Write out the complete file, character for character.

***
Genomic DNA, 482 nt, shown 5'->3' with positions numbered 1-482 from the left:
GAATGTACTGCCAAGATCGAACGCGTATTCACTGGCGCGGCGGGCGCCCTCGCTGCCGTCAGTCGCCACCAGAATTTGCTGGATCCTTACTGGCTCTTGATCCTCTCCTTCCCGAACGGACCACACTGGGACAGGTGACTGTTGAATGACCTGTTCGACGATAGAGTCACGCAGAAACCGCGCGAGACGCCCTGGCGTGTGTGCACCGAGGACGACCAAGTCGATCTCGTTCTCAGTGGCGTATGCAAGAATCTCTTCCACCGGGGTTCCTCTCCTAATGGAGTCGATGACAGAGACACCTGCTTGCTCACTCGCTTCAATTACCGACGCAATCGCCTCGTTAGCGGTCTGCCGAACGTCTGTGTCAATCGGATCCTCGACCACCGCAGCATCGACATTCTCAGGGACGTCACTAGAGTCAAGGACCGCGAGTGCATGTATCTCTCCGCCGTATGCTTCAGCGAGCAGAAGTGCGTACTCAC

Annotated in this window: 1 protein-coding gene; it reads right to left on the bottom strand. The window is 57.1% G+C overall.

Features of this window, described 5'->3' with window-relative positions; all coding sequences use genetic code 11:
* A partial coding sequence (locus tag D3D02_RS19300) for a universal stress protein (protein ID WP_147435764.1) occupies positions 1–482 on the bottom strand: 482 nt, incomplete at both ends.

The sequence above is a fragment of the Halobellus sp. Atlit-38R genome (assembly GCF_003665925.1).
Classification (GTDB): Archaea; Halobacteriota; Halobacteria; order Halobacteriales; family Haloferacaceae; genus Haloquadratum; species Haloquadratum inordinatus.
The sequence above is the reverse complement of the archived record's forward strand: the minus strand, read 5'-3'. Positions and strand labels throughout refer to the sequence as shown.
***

Genomic DNA, 482 nt, shown 5'->3' with positions numbered 1-482 from the left:
GAATGTACTGCCAAGATCGAACGCGTATTCACTGGCGCGGCGGGCGCCCTCGCTGCCGTCAGTCGCCACCAGAATTTGCTGGATCCTTACTGGCTCTTGATCCTCTCCTTCCCGAACGGACCACACTGGGACAGGTGACTGTTGAATGACCTGTTCGACGATAGAGTCACGCAGAAACCGCGCGAGACGCCCTGGCGTGTGTGCACCGAGGACGACCAAGTCGATCTCGTTCTCAGTGGCGTATGCAAGAATCTCTTCCACCGGGGTTCCTCTCCTAATGGAGTCGATGACAGAGACACCTGCTTGCTCACTCGCTTCAATTACCGACGCAATCGCCTCGTTAGCGGTCTGCCGAACGTCTGTGTCAATCGGATCCTCGACCACCGCAGCATCGACATTCTCAGGGACGTCACTAGAGTCAAGGACCGCGAGTGCATGTATCTCTCCGCCGTATGCTTCAGCGAGCAGAAGTGCGTACTCAC

Annotated in this window: 1 protein-coding gene; it reads right to left on the bottom strand. The window is 57.1% G+C overall.

Features of this window, described 5'->3' with window-relative positions; all coding sequences use genetic code 11:
* A partial coding sequence (locus tag D3D02_RS19300) for a universal stress protein (protein ID WP_147435764.1) occupies positions 1–482 on the bottom strand: 482 nt, incomplete at both ends.

The sequence above is a fragment of the Halobellus sp. Atlit-38R genome (assembly GCF_003665925.1).
Classification (GTDB): Archaea; Halobacteriota; Halobacteria; order Halobacteriales; family Haloferacaceae; genus Haloquadratum; species Haloquadratum inordinatus.
The sequence above is the reverse complement of the archived record's forward strand: the minus strand, read 5'-3'. Positions and strand labels throughout refer to the sequence as shown.